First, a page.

Recognizing Unwanted Thoughts and Feelings

Recognizing Unwanted Thoughts and Feelings

Managing Unwanted ThoughtsExcerpted from Managing Unwanted Thoughts, Feelings & Actions Workbook

By Ester R.A. Leutenberg and John Liptak, PhD

People who encounter unwanted thoughts, feelings, and actions face frightening experiences. They may have a difficult time distinguishing between what is real and what is not real. They usually regret what they thought and felt, and/or how they acted. They find that often this interferes with their work, school, family relationships, and interactions with friends and people in their community. Unwanted thoughts, feelings and actions can cause confusion, be difficult to deal with, and disrupt any setting. Mental health issues contribute to unwanted thoughts, feelings and actions. When adults experience these symptoms, they are typically challenged by being and remaining in touch with reality. They have difficulty coping with the stressors and demands of their daily lives.

How Do Unwanted Thoughts, Feelings and Actions Issues Manifest Themselves?

Because there are so many bizarre ways these feelings can manifest themselves, disturbances can be very difficult to identify and manage. It is critical to be aware of, to understand, and to acknowledge how symptoms are commonly experienced. Although most or all symptoms do not have to be present, those that are present will typically cause significant distress and/or impairment in daily functioning. Listed below are some possible symptoms:

Agitation Cold manner Confused thoughts
Dangerous actions Delusions Detached from others
Difficulties in the workplace Disinterest in maintaining personal hygiene Disorganized speech
Feelings of entrapment Flat affect Forgetfulness
Hallucinations Inability to understand and accept reality Inability to communicate well with others
Inability to express emotions Inability to make good decisions and judgments Inability to think clearly and rationally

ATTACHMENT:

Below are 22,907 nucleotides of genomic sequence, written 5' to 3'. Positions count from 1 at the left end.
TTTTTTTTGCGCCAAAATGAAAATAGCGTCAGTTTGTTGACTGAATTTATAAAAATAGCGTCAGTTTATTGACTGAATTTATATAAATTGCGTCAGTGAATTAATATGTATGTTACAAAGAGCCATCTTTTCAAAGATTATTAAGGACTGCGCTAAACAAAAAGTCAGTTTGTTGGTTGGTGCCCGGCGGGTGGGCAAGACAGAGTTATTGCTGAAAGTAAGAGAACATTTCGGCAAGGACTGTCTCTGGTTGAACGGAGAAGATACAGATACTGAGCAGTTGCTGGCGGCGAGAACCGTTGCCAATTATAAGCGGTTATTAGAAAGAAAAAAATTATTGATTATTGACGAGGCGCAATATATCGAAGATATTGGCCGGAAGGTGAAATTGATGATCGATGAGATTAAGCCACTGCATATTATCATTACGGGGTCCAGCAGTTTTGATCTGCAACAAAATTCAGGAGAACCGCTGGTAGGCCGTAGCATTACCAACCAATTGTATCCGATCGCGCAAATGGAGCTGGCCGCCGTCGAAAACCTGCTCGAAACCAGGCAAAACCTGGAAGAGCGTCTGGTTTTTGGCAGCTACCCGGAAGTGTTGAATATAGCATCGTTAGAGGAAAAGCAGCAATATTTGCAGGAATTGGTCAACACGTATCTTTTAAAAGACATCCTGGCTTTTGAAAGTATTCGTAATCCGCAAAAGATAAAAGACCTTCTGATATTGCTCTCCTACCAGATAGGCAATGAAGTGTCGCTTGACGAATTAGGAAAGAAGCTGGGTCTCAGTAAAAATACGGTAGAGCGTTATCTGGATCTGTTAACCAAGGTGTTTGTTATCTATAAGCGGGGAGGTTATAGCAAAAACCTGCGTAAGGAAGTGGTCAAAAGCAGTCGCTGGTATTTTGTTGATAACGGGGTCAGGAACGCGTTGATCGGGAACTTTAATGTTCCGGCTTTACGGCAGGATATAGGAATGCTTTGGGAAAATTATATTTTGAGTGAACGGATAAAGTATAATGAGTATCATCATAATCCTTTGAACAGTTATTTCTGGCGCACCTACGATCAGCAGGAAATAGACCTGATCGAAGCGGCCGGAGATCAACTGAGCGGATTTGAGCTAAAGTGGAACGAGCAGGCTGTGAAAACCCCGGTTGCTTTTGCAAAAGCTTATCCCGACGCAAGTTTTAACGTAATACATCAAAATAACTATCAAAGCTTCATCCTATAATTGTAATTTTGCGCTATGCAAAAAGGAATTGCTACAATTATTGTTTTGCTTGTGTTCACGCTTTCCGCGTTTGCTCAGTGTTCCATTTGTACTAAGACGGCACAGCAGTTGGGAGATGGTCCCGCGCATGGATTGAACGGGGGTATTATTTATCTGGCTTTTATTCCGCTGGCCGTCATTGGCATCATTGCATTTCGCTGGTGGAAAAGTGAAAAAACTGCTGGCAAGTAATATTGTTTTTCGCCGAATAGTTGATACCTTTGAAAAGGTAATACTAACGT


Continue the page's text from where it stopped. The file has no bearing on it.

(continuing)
Inappropriate behavior Incoherent speech Increased drug/alcohol use
Intense anxiety Loss of appetite Loss of interest in everyday activities
Loss of touch with reality Mood swings Problems maintaining relationships
Problems in school Rigid actions Strange actions
Suicidal thoughts Unusual movements Withdrawal from others socially

Intense Anxiety

Sources of Unwanted Thoughts, Feelings and Actions Issues

As with many different types of psychological problems, the origin of these unwanted thoughts, feelings and actions issues are difficult to pinpoint. Because of their complex nature, these issues are often brought on by one or a variety of these sources:

Genetics and Biology

Psychotic disturbances often run in families and thus researchers believe that they are inherited, but that is not the only cause. A complete medical and psychological history should be collected by a medical professional to identify family members who may also have experienced disturbances with unwanted thoughts, feelings and actions.

Brain Chemistry

The structure and functioning of the brain has been shown to have an effect on the incidence of psychotic disturbances. Chemicals in the brain (neurotransmitters) that communicate between neurons, also seem to play a role. In addition, the structure of the brain found in healthy individuals is different from that of people who experience disturbances with unwanted thoughts, feelings and actions. An examination to explore the structure and functioning of the brain should be conducted by a medical professional.